The agreement stipulates that all users of AOL's GNN Internet access service will soon be moved to the Navigator browser but will continue to have access to AOL's "Best of the Net" package, which includes Web directories, search tools, customer support, and publishing applications. In return, AOL, the leading online service, will figure prominently on Netscape's own Web site.
The deal is similar to one Netscape signed with CompuServe on Friday. CompuServe, the number-two online service, will distribute Navigator to its 4 million subscribers for surfing the World Wide Web from the CompuServe connection.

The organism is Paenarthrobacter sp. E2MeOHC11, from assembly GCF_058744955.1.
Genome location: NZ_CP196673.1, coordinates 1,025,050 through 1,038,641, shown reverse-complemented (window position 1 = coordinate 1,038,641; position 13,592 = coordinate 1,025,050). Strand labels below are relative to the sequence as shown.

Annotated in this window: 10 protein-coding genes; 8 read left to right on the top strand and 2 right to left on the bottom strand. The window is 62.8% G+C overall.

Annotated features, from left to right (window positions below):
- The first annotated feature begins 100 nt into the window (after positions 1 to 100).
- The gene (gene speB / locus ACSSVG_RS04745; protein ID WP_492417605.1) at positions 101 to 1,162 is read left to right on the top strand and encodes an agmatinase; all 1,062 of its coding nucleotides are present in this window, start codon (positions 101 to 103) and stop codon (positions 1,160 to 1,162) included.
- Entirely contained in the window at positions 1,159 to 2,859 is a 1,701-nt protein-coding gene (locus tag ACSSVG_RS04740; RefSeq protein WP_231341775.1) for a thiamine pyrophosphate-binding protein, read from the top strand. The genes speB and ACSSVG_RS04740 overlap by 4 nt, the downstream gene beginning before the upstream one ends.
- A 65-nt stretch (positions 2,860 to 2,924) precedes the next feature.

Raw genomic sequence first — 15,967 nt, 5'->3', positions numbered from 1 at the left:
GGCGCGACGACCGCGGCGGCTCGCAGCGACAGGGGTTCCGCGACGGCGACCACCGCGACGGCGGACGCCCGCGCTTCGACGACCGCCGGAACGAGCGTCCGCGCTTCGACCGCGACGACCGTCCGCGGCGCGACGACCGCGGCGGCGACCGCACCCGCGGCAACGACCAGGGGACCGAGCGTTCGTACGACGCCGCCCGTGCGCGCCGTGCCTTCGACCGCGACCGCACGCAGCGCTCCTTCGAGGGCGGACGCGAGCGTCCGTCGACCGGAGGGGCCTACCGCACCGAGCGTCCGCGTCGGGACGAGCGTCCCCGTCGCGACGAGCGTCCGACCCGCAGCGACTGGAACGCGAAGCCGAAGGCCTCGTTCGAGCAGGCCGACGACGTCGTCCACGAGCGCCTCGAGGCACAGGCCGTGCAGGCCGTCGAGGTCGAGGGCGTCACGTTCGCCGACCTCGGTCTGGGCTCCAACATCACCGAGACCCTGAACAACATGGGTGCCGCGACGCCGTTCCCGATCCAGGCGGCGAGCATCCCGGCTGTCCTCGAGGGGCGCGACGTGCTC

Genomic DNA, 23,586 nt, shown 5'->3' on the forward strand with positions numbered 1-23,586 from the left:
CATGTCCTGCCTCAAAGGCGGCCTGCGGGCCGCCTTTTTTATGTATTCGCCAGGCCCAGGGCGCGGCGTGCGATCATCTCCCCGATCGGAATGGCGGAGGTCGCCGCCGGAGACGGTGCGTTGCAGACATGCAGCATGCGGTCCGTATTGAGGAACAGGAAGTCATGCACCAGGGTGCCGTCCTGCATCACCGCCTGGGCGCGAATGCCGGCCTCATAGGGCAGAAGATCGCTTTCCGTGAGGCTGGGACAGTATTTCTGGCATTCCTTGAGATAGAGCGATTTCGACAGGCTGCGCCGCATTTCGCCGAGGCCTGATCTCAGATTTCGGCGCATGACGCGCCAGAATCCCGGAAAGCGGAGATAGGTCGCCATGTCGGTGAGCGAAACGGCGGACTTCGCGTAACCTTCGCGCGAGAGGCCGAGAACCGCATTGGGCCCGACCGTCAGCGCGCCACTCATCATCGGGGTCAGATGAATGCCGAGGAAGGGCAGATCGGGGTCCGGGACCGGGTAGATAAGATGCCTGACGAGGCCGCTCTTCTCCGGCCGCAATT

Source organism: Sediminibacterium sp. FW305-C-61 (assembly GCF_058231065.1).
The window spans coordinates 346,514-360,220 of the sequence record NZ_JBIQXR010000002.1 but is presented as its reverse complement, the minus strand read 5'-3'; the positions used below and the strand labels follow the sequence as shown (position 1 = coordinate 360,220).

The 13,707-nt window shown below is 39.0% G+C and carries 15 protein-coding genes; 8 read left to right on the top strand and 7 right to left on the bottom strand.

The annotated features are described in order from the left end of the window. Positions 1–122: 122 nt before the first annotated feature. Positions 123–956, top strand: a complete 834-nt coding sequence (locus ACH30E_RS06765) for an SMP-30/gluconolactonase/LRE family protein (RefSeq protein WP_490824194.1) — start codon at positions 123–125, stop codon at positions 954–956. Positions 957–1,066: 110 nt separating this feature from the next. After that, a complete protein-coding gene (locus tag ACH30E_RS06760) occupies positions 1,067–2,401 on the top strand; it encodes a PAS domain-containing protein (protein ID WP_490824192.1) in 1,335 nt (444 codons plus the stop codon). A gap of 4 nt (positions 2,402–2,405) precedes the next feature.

Netscape reportedly beat out Microsoft for both deals. Microsoft executives purportedly wooed the online services at the last minute to pick the company's own Internet Explorer over Navigator. But Navigator already commands 80 percent of the Web browser market, and both online services ended up opting for the known quantity.
"We are committed to embracing the best and most popular technologies and tools available," AOL Chairman and CEO Steve Case said in a prepared statement.
Netscape also recently reached Navigator licensing agreements with Internet service providers NetCom Online Communications Services and Concentric Research.